[Constitution, Jefferson's Manual, and the Rules of the House of Representatives, 115th Congress]
[House Document 114-192]
[Jeffersons Manual of ParliamentaryPractice]
[From the U.S. Government Publishing Office, www.gpo.gov]
sec. xxxix--the question
Clause 6 of rule I provides more fully for putting the question.
negative be put; because it is no full question till the negative part
be put. Scob., 23; 2 Hats., 73.
Sec. 489. Putting the question.
The question is to be put
first on the affirmative, and then on the negative side.
After the Chair has put the affirmative part of the question, any
Member who seeks to debate the matter or offer a motion may be
recognized (V, 5925; June 22, 2006, pp. 12298, 12299), and such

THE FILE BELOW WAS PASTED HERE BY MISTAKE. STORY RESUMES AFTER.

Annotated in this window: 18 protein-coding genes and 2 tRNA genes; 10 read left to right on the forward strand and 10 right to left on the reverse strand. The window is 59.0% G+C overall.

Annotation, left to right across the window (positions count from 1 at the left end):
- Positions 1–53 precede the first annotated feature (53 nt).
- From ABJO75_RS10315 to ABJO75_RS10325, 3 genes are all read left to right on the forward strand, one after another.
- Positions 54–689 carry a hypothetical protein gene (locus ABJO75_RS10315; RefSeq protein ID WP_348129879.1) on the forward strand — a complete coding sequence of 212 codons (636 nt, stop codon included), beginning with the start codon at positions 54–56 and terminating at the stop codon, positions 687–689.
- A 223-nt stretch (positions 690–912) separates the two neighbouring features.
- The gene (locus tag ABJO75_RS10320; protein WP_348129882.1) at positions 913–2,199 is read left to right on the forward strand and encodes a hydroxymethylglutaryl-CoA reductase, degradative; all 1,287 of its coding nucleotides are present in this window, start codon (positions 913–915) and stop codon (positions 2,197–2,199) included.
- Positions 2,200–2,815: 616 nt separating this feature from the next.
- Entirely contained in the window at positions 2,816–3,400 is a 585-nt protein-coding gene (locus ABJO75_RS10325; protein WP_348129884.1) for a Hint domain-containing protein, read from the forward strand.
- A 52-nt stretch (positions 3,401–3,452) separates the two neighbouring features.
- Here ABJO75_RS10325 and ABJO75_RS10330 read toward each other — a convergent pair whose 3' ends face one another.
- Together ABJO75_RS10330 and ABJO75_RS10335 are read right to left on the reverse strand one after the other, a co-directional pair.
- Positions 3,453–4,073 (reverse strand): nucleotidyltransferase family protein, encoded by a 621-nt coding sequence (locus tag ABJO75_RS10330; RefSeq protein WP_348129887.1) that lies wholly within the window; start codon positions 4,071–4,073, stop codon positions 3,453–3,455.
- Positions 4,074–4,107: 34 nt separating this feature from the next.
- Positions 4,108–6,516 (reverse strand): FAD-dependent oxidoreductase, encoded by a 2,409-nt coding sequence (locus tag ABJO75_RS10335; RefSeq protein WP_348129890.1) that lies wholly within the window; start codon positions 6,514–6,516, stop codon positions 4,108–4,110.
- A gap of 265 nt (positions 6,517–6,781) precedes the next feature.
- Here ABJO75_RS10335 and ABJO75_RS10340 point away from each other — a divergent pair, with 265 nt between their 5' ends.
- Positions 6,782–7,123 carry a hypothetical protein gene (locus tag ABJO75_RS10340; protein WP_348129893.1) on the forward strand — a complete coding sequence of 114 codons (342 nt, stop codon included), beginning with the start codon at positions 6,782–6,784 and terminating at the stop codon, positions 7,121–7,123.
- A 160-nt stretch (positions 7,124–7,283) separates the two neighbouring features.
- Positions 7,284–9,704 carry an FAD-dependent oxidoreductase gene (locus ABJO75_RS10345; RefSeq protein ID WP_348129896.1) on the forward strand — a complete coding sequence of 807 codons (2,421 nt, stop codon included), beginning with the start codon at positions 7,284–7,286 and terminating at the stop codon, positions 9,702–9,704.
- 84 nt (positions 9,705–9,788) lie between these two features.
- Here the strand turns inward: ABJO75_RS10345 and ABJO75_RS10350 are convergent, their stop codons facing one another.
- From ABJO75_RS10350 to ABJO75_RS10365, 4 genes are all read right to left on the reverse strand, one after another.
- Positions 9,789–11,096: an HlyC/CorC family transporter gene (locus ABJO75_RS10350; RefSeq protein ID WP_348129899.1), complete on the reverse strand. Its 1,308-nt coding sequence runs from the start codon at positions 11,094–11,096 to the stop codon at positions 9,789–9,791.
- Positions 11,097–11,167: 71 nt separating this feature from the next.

recognition is not subject to appeal (June 22, 2006, p. 12299). On one
occasion, the Chair refused to entertain a motion to lay on the table
after putting the affirmative part of the pending question where the
Chair had affirmed the admissibility of that motion before putting the
main question, and that motion nevertheless was not then offered (Sept.
20, 1979, p. 25512). Where not pertinent to the pending parliamentary
situation, a parliamentary inquiry regarding whether the Chair heard the
ayes on a prematurely-commenced vote by voice was not entertained (June
22, 2006, p. 12299).
Sec. 490. Effect of putting the question in ending
After the Speaker has put the affirmative part of the question, any
Member who has not spoken before to the question may rise and speak
Sec. 491. Informal putting of the question.
But in small
matters, and which are of course, such as receiving petitions, reports,
withdrawing motions, reading papers, &c., the Speaker most commonly
supposes the consent of the House where no objection is expressed, and
does not give them the trouble of putting the question formally. Scob.,
22; 2 Hats., 79, 2, 87; 5 Grey, 129; 9 Grey, 301.